Implementing C99's roundf(), round(), and roundl()

Bruce Evans bde at
Wed Jan 21 02:01:51 PST 2004

On Wed, 21 Jan 2004, David Schultz wrote:

> On Tue, Jan 20, 2004, Bruce Evans wrote:
> > I think getting FE_INEXACT from rint() is the usual case (if the
> > implementation actually raises it), so we gain little or negative from
> ...
> If you have something in mind that will work, and you have the
> time to code it up, then by all means present or commit it.  You
> probably have a better idea than I do about the best way to deal
> with the exceptions and whatnot.  (Thanks again for taking the
> time to look at all of this, by the way.)

I probably won't get to this soon (enough).  I should give priority
to other things.

> When FENV_ACCESS is on, C99 requires compiler-optimized code to be
> affected by any operative modes in effect at runtime and set any
> exception flags at runtime as if no optimizations had been
> performed.  gcc is flat out broken in this regard, as I think
> you've pointed out in the past.  Even with FENV_ACCESS on (though
> likely ignored entirely), the code generated for 'd = 0.0 / 0.0' is:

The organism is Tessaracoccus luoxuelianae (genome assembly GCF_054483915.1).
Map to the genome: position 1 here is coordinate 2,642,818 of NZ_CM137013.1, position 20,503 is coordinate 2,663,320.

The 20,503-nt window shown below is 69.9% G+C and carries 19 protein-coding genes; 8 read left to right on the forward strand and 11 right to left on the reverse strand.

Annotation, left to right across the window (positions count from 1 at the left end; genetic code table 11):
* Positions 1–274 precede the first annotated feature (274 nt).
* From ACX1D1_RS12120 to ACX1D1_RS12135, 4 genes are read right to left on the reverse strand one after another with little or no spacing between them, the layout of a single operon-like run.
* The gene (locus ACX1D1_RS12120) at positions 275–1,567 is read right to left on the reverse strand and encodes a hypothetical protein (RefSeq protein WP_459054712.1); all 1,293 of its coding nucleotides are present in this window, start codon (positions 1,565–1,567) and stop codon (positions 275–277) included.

>                 movl    $0, %eax
>                 movl    $2146959360, %edx
>                 movl    %eax, -8(%ebp)
>                 movl    %edx, -4(%ebp)

Unless you have a special version of gcc, it is just ignored:

    $ cat z.c
    #pragma FENV_ACCESS ON
    #pragma FENV_ACCESS is broken
    $ cc -c z.c
    $ cc -c -Wall z.c
    z.c:1: warning: ignoring #pragma FENV_ACCESS ON
    z.c:2: warning: ignoring #pragma FENV_ACCESS is

> Given that gcc is so broken with respect to exceptions, the fact
> that the math libraries don't raise the appropriate exceptions is
> not a big concern given that basic arithmetic operations often
> don't raise exceptions either.  When gcc is fixed, both of these
> problems will go away simultaneously.  Nevertheless, if we
> implement fenv.h now, we (a) are able to clean up libm sooner and
> (b) are a step ahead when gcc supports exceptions better.  It
> doesn't seem like we have much to lose by going ahead and
> implementing fenv.h, so at the very least we can use it in our own
> libraries.

I agree.


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